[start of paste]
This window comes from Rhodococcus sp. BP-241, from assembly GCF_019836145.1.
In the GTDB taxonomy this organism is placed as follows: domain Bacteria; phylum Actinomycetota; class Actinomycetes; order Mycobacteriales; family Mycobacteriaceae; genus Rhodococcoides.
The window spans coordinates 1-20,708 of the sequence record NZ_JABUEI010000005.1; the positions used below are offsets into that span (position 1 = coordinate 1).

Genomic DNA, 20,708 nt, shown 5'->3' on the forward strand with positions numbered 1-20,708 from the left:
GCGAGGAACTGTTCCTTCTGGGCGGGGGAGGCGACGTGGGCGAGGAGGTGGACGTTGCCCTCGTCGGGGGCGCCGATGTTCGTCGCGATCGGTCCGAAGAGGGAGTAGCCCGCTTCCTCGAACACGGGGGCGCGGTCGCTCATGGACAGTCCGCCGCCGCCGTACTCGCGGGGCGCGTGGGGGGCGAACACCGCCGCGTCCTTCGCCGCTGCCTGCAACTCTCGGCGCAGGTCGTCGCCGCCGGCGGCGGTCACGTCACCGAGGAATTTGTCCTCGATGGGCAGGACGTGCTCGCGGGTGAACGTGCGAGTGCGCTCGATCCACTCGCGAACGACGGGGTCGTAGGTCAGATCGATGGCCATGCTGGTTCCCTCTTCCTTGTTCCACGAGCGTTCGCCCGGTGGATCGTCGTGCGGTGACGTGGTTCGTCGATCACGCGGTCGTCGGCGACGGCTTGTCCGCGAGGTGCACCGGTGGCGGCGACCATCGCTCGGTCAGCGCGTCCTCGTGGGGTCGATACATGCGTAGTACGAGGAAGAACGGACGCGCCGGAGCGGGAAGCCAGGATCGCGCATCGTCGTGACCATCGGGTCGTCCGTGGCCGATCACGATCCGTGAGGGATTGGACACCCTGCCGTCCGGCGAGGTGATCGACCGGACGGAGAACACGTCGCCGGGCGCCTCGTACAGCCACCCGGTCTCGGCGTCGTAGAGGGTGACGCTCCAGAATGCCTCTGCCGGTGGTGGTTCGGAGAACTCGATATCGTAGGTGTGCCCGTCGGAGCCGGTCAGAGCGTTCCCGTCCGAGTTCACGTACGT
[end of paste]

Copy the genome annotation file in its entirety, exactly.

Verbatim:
This window comes from Rhodococcus sp. BP-241, from assembly GCF_019836145.1.
In the GTDB taxonomy this organism is placed as follows: domain Bacteria; phylum Actinomycetota; class Actinomycetes; order Mycobacteriales; family Mycobacteriaceae; genus Rhodococcoides.
The window spans coordinates 1-20,708 of the sequence record NZ_JABUEI010000005.1; the positions used below are offsets into that span (position 1 = coordinate 1).

Genomic DNA, 20,708 nt, shown 5'->3' on the forward strand with positions numbered 1-20,708 from the left:
GCGAGGAACTGTTCCTTCTGGGCGGGGGAGGCGACGTGGGCGAGGAGGTGGACGTTGCCCTCGTCGGGGGCGCCGATGTTCGTCGCGATCGGTCCGAAGAGGGAGTAGCCCGCTTCCTCGAACACGGGGGCGCGGTCGCTCATGGACAGTCCGCCGCCGCCGTACTCGCGGGGCGCGTGGGGGGCGAACACCGCCGCGTCCTTCGCCGCTGCCTGCAACTCTCGGCGCAGGTCGTCGCCGCCGGCGGCGGTCACGTCACCGAGGAATTTGTCCTCGATGGGCAGGACGTGCTCGCGGGTGAACGTGCGAGTGCGCTCGATCCACTCGCGAACGACGGGGTCGTAGGTCAGATCGATGGCCATGCTGGTTCCCTCTTCCTTGTTCCACGAGCGTTCGCCCGGTGGATCGTCGTGCGGTGACGTGGTTCGTCGATCACGCGGTCGTCGGCGACGGCTTGTCCGCGAGGTGCACCGGTGGCGGCGACCATCGCTCGGTCAGCGCGTCCTCGTGGGGTCGATACATGCGTAGTACGAGGAAGAACGGACGCGCCGGAGCGGGAAGCCAGGATCGCGCATCGTCGTGACCATCGGGTCGTCCGTGGCCGATCACGATCCGTGAGGGATTGGACACCCTGCCGTCCGGCGAGGTGATCGACCGGACGGAGAACACGTCGCCGGGCGCCTCGTACAGCCACCCGGTCTCGGCGTCGTAGAGGGTGACGCTCCAGAATGCCTCTGCCGGTGGTGGTTCGGAGAACTCGATATCGTAGGTGTGCCCGTCGGAGCCGGTCAGAGCGTTCCCGTCCGAGTTCACGTACGT